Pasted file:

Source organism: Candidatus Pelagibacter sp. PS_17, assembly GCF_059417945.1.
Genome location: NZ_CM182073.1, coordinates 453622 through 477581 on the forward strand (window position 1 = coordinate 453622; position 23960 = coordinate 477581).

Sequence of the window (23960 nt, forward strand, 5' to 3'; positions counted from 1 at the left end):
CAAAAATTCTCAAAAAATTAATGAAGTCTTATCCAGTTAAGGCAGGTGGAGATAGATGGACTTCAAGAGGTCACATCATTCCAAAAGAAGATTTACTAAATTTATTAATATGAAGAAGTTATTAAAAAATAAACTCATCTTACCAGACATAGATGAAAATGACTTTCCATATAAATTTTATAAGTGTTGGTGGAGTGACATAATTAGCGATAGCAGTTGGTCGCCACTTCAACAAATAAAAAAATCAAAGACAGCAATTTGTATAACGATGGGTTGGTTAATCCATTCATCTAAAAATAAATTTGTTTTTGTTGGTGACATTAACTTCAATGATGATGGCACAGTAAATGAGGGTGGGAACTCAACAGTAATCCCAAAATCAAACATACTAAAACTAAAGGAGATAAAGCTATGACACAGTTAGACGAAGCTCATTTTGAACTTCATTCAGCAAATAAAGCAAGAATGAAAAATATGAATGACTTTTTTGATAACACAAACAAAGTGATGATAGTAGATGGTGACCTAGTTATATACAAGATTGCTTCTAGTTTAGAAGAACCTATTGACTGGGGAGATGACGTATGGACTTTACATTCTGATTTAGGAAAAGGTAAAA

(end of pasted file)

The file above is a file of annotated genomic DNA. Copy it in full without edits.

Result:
Source organism: Candidatus Pelagibacter sp. PS_17, assembly GCF_059417945.1.
Genome location: NZ_CM182073.1, coordinates 453622 through 477581 on the forward strand (window position 1 = coordinate 453622; position 23960 = coordinate 477581).

Sequence of the window (23960 nt, forward strand, 5' to 3'; positions counted from 1 at the left end):
CAAAAATTCTCAAAAAATTAATGAAGTCTTATCCAGTTAAGGCAGGTGGAGATAGATGGACTTCAAGAGGTCACATCATTCCAAAAGAAGATTTACTAAATTTATTAATATGAAGAAGTTATTAAAAAATAAACTCATCTTACCAGACATAGATGAAAATGACTTTCCATATAAATTTTATAAGTGTTGGTGGAGTGACATAATTAGCGATAGCAGTTGGTCGCCACTTCAACAAATAAAAAAATCAAAGACAGCAATTTGTATAACGATGGGTTGGTTAATCCATTCATCTAAAAATAAATTTGTTTTTGTTGGTGACATTAACTTCAATGATGATGGCACAGTAAATGAGGGTGGGAACTCAACAGTAATCCCAAAATCAAACATACTAAAACTAAAGGAGATAAAGCTATGACACAGTTAGACGAAGCTCATTTTGAACTTCATTCAGCAAATAAAGCAAGAATGAAAAATATGAATGACTTTTTTGATAACACAAACAAAGTGATGATAGTAGATGGTGACCTAGTTATATACAAGATTGCTTCTAGTTTAGAAGAACCTATTGACTGGGGAGATGACGTATGGACTTTACATTCTGATTTAGGAAAAGGTAAAA